Annie Potts: Face to watch
It shouldn’t be too difficult for Annie Potts to make everybody forget that Susan Dey used to be the star of Love & War. From the moment the show started last season, Dey seemed to be trying to forget it herself.
Still, Potts doesn’t enjoy the inevitable comparisons with her predecessor, who left due to well-publicized creative differences. ”To me, this change is like having a new boyfriend,” she says. ”You know there have been other girls, right? But why waste time thinking about them? I mean, ‘How do I fit in? Am I better at this or that? Are these panties something she would wear?’ I’d rather avoid that.”
She can’t help pointing out a few differences, though. Dey’s upper-crust Wally ”was hard to like,” says Potts, 40. ”Like Diane on Cheers, people who are chilly and superior and prim are hard to make likable.” Potts says her spitfire new chef, Dana Palladino, will be ”mercurial and likable. She is a downtown girl, fun loving without being a cartoon.”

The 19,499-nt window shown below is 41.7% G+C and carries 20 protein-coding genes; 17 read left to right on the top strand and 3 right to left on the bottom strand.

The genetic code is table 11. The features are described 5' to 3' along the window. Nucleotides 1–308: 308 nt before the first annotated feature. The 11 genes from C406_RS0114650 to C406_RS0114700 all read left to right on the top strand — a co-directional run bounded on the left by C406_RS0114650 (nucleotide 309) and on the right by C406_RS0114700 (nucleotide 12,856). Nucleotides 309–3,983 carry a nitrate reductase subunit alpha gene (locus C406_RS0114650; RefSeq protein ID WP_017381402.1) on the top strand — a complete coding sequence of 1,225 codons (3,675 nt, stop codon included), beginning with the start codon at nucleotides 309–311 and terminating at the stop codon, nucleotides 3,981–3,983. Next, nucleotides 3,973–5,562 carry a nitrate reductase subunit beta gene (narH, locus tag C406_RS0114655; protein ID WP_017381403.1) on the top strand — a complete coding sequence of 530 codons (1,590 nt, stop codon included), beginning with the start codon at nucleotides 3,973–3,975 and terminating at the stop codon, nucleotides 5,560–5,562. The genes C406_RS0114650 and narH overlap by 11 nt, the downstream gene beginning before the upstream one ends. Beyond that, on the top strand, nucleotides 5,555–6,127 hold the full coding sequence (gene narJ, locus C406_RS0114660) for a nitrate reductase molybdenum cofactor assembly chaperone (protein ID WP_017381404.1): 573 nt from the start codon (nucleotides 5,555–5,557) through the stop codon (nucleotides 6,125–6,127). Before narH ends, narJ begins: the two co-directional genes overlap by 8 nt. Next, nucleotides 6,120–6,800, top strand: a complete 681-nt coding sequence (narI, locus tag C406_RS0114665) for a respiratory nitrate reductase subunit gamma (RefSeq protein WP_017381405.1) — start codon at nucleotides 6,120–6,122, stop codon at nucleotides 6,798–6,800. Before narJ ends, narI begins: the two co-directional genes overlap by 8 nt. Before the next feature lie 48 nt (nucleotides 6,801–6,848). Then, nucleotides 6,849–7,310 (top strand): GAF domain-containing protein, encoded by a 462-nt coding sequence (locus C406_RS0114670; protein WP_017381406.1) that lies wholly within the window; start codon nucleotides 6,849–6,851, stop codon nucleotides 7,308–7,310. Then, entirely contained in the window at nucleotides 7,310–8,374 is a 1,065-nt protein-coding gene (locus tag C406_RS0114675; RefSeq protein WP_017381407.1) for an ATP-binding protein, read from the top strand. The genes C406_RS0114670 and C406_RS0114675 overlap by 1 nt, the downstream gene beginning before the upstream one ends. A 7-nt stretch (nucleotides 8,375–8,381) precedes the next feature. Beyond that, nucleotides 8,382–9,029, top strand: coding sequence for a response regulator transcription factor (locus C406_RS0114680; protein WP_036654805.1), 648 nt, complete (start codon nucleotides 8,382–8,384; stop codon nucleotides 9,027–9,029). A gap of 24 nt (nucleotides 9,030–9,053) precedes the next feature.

Sporting a shorn ‘do that might cause fans of the canceled Designing Women to do a double take, Potts isn’t bemoaning the demise of her previous series after a seven-year run. Heck, she’s still working. And she finds her new costar, Jay Thomas, a fine replacement for her Designing pals. ”He’s infectiously huggable,” she reports.
Moreover, she adds, ”I get paid real well to do what I think I do real well. Plus, I’m home to tuck my kids into bed and for dinner every night.” Home life includes her TV-director husband, Jim Hayman (Northern Exposure, Harts of the West), and their children, Clay, 12, and Jake, 1. ”I’m having my cake and eating it, too,” says Potts. ”That may seem bourgeois, but you know what? I don’t give a s—. It suits me just fine.”